published Wednesday, April 4, 2012
A week’s immersion in stand-up, sketch and improv comedy, most of it from Dallas, at the Dallas Comedy Festival was inspiring, and somewhat frustrating. It caused me to page through memories and impressions of the local comedy scene, all the way back to the ’80s when I covered it for the Dallas Times Herald (R.I.P.) and made it part of my music beat at the Dallas Observer.
It’s left me wondering: How long will the North Texas comedy scene put up with being the redheaded stepchild of entertainment before they decide they’ve had enough? When will they stop tolerating being seen as filler by the media? (Except here at TheaterJones, of course.) Don’t they tire of national comedy talent scouts always looking somewhere else?
There’s no reason to put up with that crap. North Texas has the comedic talent right here, right now. What it doesn’t have yet is a widespread sense of being in it together and the engaged cooperation that engenders.
Not so long ago, Dallas theater wasn’t a blip on the national radar. Then things started to shift, led in part by the arrival of Kevin Moriarty at the Dallas Theater Center, who brought with him both a strong collaborative mindset and high expectations.
Flash forward to 2011: Excellent attendance for the full gamut of theater. Last year hailed collaborations between Dallas Theater Center and Casa MaĂ±ana, and Dallas Opera and Dallas Children’s Theater, to name a few. Theaters joined on major events such as Horton Foote Festival, Out of the Loop Fringe Festival and Festival of Independent Theatres. They co-created AIDS benefits and other community events.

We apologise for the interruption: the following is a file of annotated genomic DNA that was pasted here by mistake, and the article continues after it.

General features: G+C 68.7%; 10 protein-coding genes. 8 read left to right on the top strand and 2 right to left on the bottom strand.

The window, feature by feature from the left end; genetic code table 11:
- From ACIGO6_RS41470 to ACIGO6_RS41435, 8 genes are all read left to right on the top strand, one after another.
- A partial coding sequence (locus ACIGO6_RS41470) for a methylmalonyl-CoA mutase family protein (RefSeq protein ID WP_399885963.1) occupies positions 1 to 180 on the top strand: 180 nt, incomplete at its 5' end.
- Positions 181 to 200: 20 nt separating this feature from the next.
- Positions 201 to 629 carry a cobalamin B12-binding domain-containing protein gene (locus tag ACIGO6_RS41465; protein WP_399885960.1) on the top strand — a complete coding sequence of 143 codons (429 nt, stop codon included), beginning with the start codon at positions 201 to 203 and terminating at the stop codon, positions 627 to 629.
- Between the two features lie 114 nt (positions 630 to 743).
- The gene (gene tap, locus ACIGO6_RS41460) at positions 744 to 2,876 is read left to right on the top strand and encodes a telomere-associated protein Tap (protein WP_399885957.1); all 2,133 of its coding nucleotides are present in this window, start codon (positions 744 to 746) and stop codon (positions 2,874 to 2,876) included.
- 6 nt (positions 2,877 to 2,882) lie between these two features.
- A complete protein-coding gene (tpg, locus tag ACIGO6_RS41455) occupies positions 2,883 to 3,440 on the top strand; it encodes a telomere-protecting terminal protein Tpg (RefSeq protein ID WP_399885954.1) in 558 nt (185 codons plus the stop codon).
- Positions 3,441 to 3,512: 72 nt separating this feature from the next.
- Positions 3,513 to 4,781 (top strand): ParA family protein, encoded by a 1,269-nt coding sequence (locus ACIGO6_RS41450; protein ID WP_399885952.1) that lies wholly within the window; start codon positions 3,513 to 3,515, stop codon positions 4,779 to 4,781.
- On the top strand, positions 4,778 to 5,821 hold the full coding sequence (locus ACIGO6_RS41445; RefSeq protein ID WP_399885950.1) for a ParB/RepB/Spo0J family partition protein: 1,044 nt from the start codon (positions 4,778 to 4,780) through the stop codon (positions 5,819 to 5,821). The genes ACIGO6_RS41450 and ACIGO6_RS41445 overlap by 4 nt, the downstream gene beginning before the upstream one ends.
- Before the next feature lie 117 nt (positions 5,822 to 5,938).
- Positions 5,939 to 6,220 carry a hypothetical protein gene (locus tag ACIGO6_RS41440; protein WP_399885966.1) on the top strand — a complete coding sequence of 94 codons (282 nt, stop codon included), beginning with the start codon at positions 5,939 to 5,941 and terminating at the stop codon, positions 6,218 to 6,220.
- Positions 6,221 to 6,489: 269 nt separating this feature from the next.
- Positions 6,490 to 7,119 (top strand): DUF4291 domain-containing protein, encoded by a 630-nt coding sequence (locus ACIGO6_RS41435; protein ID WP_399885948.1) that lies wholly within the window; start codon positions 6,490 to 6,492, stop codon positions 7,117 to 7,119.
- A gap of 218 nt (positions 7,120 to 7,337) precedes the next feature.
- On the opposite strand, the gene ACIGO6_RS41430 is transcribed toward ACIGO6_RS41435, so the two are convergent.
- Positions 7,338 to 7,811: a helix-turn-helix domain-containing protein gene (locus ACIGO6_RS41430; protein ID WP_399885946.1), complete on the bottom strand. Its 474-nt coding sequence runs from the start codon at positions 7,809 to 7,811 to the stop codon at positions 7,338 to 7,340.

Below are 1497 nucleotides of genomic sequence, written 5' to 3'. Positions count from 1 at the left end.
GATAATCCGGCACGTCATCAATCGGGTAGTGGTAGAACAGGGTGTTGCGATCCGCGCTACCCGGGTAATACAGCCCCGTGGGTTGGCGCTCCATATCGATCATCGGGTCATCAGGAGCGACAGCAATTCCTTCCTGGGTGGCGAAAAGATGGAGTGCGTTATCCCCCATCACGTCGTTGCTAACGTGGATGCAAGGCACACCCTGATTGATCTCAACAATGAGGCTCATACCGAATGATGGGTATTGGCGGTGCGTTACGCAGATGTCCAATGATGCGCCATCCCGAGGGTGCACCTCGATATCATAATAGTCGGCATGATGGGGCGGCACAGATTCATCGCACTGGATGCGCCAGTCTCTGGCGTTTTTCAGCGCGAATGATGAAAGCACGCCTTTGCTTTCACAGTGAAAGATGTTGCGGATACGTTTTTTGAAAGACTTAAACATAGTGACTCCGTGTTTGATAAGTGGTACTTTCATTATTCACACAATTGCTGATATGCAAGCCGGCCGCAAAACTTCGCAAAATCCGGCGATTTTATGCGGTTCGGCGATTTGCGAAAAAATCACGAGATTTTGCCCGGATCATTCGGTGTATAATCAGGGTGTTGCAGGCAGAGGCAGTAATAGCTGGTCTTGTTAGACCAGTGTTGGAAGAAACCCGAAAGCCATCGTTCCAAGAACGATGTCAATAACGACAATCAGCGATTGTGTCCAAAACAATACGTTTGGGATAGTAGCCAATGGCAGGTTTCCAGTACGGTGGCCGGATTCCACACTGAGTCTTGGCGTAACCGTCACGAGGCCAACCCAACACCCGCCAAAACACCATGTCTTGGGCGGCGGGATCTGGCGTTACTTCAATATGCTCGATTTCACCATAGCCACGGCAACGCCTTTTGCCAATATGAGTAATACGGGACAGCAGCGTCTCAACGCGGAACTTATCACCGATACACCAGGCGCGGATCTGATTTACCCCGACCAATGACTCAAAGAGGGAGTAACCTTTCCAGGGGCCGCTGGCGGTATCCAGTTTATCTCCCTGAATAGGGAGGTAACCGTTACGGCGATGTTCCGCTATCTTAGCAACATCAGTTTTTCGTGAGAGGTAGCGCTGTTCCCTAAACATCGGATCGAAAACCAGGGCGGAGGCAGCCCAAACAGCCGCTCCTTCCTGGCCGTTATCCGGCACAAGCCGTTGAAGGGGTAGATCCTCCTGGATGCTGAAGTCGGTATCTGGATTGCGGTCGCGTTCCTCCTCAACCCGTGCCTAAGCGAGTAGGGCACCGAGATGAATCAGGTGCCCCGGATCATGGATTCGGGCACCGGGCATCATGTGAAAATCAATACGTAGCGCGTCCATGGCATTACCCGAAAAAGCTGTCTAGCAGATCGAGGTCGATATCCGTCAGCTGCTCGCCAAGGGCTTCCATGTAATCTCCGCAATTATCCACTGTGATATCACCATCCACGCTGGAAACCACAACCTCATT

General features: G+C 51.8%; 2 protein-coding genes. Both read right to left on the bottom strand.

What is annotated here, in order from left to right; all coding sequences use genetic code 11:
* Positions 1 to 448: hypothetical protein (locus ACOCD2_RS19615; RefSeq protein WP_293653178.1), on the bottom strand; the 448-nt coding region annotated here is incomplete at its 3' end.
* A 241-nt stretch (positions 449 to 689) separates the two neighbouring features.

Advantages abounded beyond better revenues for theaters and actors. The overall quality of theater rose as diverse groups interacted more with each other. Writers were stimulated to create works knowing they had a chance to be staged at events like Out of the Loop Fringe Festival, which is produced and hosted by one theater, WaterTower Theater, for the community. And more local playwrights began having their work produced on main stages.
This verdant creativity caused national eyes to be focused here. Increasingly, actors were plucked off local stages to act in national films and Broadway. Now the theater community, working with the Visitor’s and Convention Bureau and others, has nabbed its biggest plum: the national Theater Communications Group conference in the summer of 2013.
That growth wasn’t overnightÂ and certainly the theater scene here will have its ups and downs, but the core is strong.
So why can’t North Texas comedy do the same? Look at what Comics Come Home, the longest running comedy benefit in the nation, has done for the Boston comedy scene. We need that here. The Dallas Comedy Festival sold out on several nights. Large comedy festivals are held in areas much smaller than the Metroplex. The fledgling DCF has the potential to be huge. Specialty comedy fests like nerd humor would also go over great here. Look how well Four Funny Females has done. Why not expand that into something like Austin’s Ladies Are Funny Festival?
As the saying goes, “If you want to be incrementally better, be competitive. If you want to be exponentially better, be cooperative.” Any collection of artistic individuals is always stronger together than apart. Dream big! Both in your comedic goals and who is in your dream. Next time a bunch of comedians is hanging around the bar between sets, ask yourselves: “So, what are we going to do?”
? You can read Amy Martin’s reviews of the first four nights at the Dallas Comedy Festival as follows: Night 1 (stand-up), Night 2 (stand-up), Night 3 (improv) and Night 4 (improv). She also did interviews with Dallas-based stand-ups Aaron Ayranpur and Paul Varghese, here; and L.A.-based sketch duo Frankenmatt, here.Â